Don’t Hit me with False Statistics
Social media is known to have many benefits, included among them are professional networking and connecting with people with whom we share similar interests. However, as with any other medium by which a wide range of people can gather, there are negatives as well — and at the top of the list is the lack of privacy and oversharing.
One of my pet peeves about the way people use Facebook involves the canned messages that show up on my page. You know what they are: cute sayings, words to live by and, even worse, causes to support. It’s not enough that we have to see these things — but we’re threatened with being thought of as twits if we don’t share the message with our own Facebook friends.
This morning, a college friend of mine deposited the following on my wall:
First, let’s consider the fake statistics. How do they know what people will do or what 97% of people will not do?
Second, these things are generally images with huge type and not simple text. The morons who propagate these misleading platitudes can’t even come up with their own thoughts. They have to pick and choose among other people’s thoughts. This one in particular serves no purpose whatsoever than to gratify the person who created it when he or she sees it spread about by people who haven’t a clue as to the subject matter.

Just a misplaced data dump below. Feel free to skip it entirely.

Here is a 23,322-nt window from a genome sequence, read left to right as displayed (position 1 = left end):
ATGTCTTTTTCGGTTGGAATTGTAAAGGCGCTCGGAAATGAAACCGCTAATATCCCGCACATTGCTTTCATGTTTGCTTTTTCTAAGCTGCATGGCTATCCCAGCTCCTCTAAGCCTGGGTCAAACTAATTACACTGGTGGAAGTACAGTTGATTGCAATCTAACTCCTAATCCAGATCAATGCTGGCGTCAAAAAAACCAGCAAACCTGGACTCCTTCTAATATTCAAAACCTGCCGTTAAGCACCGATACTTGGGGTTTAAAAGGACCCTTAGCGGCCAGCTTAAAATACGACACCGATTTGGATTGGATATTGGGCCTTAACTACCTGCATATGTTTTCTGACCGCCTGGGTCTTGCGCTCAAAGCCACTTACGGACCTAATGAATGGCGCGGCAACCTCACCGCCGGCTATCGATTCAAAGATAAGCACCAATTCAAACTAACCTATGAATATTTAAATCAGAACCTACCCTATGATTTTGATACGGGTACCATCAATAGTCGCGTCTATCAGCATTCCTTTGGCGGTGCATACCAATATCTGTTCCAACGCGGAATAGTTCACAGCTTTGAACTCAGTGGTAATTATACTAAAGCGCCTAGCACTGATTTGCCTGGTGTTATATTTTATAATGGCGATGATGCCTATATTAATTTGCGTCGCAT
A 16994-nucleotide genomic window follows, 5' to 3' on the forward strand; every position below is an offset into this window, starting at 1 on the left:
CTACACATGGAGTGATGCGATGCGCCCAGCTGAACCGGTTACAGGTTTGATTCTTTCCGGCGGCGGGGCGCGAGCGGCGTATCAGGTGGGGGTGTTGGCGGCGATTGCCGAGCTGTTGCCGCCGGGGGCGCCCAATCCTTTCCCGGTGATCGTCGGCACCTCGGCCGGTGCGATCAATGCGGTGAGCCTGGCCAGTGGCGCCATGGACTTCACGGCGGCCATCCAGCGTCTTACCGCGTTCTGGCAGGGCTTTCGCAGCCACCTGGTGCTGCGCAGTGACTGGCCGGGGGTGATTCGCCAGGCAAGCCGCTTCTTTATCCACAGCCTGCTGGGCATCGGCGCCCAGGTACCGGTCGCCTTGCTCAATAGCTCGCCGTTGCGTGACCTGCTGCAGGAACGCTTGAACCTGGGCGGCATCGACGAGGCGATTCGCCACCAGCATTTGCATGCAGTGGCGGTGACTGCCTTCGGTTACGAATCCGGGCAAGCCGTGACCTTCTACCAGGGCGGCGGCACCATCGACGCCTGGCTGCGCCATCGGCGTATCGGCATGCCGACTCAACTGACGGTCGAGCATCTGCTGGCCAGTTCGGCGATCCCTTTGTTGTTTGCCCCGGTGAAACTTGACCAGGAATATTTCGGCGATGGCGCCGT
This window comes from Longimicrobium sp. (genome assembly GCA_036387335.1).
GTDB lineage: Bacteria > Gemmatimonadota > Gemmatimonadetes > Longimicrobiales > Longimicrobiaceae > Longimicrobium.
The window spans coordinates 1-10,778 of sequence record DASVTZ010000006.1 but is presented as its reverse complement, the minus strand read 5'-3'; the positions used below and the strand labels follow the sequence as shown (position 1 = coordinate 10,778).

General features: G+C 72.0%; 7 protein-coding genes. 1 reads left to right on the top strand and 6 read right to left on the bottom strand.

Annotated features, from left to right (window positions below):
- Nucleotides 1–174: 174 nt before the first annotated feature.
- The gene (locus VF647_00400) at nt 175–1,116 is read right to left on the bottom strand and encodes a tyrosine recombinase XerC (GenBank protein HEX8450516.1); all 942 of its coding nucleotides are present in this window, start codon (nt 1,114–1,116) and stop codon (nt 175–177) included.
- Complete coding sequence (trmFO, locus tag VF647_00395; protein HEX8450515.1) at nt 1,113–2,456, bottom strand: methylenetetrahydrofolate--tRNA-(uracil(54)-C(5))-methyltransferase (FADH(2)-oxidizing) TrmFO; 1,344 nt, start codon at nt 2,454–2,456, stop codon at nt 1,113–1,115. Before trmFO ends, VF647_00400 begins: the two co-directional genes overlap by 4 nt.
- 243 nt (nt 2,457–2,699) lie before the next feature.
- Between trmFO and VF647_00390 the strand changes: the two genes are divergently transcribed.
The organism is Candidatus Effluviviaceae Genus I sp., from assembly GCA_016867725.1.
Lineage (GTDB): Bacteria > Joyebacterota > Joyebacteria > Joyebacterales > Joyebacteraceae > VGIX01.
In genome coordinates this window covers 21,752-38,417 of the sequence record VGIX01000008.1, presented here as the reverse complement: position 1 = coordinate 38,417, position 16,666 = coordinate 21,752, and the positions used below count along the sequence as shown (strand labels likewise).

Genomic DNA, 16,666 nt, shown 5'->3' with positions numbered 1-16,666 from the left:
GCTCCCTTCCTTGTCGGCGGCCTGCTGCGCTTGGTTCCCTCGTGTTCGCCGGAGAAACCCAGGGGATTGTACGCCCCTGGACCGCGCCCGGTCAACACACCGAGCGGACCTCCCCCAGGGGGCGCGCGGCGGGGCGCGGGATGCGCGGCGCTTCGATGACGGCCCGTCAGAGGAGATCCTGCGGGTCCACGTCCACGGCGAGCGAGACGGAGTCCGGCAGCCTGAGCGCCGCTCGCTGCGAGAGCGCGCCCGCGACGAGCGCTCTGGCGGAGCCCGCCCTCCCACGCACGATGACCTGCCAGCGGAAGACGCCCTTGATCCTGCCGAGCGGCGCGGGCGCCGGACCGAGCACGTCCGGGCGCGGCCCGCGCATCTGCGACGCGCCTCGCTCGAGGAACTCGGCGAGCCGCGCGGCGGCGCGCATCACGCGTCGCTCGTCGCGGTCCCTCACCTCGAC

In my case, my “friend” most assuredly doesn’t know that in 1990 I had stage 3 cancer that almost killed me. Normally I wouldn’t post this to the world, but here it is. So don’t talk to me about surviving cancer. And don’t tell me how I should feel about it. And don’t… Well, you get the drift.
It is bad enough that these people can’t come up with an original thought on their own, but they presume to put the canned thoughts of others in my head. Lord knows I have enough crap in there already; I certainly don’t need my crap and theirs, too.
So if you want to tell me what to do, please put it in an e-mail and use your own words. In return, I will give you my opinion on the subject.
Or better yet, keep your opinions to yourself. I think I’ll delete this “friend” now. Ha ha ha.
There’s enough of this stuff to annoy me…
Art-itorial by Barbara Broido. Visit Barbara’s Doodle Blog for more of her art, design work and socio-political commentary.